2. The organization must engage in terrorist activity, as defined in section 212 (a)(3)(B) of the INA (8 U.S.C. § 1182(a)(3)(B)),* or terrorism, as defined in section 140(d)(2) of the Foreign Relations Authorization Act, Fiscal Years 1988 and 1989 (22 U.S.C. § 2656f(d)(2)),** or retain the capability and intent to engage in terrorist activity or terrorism.

 

3. The organization’s terrorist activity or terrorism must threaten the security of U.S. nationals or the national security (national defense, foreign relations, or the economic interests) of the United States.

 

Legal Ramifications of Designation

 

1. It is unlawful for a person in the United States or subject to the jurisdiction of the United States to knowingly provide “material support or resources” to a designated FTO. (The term “material support or resources” is defined in 18 U.S.C. § 2339A(b)(1) as ” any property, tangible or intangible, or service, including currency or monetary instruments or financial securities, financial services, lodging, training, expert advice or assistance, safehouses, false documentation or identification, communications equipment, facilities, weapons, lethal substances, explosives, personnel (1 or more individuals who maybe or include oneself), and transportation, except medicine or religious materials.” 18 U.S.C. § 2339A(b)(2) provides that for these purposes “the term ‘training’ means instruction or teaching designed to impart a specific skill, as opposed to general knowledge.” 18 U.S.C. § 2339A(b)(3) further provides that for these purposes the term ‘expert advice or assistance’ means advice or assistance derived from scientific, technical or other specialized knowledge.’’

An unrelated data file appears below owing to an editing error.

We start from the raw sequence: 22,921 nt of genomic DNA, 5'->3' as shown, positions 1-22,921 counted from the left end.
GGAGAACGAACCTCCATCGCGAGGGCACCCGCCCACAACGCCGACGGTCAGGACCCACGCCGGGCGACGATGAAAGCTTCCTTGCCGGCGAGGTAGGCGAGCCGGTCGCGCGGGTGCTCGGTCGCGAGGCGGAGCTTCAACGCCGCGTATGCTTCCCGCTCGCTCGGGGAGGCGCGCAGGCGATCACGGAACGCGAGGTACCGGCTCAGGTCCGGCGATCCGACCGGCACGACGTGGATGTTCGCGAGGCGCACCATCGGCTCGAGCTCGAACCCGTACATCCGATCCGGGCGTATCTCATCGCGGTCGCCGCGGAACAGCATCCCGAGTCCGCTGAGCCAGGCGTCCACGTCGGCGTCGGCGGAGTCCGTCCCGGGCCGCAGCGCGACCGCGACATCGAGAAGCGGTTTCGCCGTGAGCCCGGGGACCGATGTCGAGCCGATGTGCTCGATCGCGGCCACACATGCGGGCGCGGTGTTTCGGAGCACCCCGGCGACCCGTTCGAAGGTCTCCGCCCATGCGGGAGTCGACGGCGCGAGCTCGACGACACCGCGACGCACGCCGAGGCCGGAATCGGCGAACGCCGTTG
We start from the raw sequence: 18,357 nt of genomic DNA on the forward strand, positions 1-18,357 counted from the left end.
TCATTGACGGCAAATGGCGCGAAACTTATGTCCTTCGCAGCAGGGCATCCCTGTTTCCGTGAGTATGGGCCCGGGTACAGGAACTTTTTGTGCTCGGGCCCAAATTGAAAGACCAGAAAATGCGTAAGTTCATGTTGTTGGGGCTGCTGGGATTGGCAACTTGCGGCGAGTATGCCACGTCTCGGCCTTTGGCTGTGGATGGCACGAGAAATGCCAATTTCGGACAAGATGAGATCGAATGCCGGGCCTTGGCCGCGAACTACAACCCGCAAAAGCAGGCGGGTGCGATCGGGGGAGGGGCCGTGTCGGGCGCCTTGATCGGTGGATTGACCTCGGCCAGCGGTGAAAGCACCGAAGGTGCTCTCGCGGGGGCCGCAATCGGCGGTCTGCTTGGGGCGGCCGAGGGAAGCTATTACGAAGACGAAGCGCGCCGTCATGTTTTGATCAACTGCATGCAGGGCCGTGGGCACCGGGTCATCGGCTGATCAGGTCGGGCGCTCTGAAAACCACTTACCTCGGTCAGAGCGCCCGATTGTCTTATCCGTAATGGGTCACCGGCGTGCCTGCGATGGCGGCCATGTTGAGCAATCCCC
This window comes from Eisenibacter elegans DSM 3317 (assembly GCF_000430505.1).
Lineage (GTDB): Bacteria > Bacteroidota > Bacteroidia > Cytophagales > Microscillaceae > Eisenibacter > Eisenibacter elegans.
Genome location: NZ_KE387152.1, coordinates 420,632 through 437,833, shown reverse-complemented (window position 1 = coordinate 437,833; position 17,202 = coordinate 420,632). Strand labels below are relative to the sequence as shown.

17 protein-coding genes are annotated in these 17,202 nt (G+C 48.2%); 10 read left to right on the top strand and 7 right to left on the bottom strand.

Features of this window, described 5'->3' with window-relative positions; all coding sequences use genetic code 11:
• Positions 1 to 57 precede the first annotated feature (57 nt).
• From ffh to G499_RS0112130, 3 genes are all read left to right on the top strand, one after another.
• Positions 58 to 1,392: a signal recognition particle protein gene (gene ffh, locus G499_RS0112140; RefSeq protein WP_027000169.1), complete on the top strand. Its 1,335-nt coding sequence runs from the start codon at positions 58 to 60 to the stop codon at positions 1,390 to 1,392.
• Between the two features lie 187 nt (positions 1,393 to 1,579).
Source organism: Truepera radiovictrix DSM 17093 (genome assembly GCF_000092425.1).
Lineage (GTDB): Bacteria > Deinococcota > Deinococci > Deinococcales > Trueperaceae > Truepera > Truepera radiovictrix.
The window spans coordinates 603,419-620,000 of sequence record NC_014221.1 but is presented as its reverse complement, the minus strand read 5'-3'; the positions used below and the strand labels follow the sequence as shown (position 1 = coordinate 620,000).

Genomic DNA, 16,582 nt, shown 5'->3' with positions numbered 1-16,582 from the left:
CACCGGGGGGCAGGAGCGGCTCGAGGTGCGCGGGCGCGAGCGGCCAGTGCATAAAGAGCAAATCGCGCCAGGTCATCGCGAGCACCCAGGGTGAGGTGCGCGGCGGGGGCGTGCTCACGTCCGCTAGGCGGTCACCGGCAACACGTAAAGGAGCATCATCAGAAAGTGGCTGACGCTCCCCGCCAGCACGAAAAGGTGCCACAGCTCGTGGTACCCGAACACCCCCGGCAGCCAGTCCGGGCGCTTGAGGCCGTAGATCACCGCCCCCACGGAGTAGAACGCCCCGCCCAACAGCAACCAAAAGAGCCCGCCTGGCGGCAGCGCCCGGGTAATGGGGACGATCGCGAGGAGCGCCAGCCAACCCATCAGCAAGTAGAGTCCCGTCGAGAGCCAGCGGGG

2. Representatives and members of a designated FTO, if they are aliens, are inadmissible to and, in certain circumstances, removable from the United States (see 8 U.S.C. §§ 1182 (a)(3)(B)(i)(IV)-(V), 1227 (a)(1)(A)).

 

3. Any U.S. financial institution that becomes aware that it has possession of or control over funds in which a designated FTO or its agent has an interest must retain possession of or control over the funds and report the funds to the Office of Foreign Assets Control of the U.S. Department of the Treasury.

 

Other Effects of Designation

 

1. Supports our efforts to curb terrorism financing and to encourage other nations to do the same.

2. Stigmatizes and isolates designated terrorist organizations internationally.

3. Deters donations or contributions to and economic transactions with named organizations.

4. Heightens public awareness and knowledge of terrorist organizations.

5. Signals to other governments our concern about named organizations.  (end fact sheet)  (Distributed by the Bureau of International Information Programs, U.S. Department of State. Web site: http://usinfo.state.gov)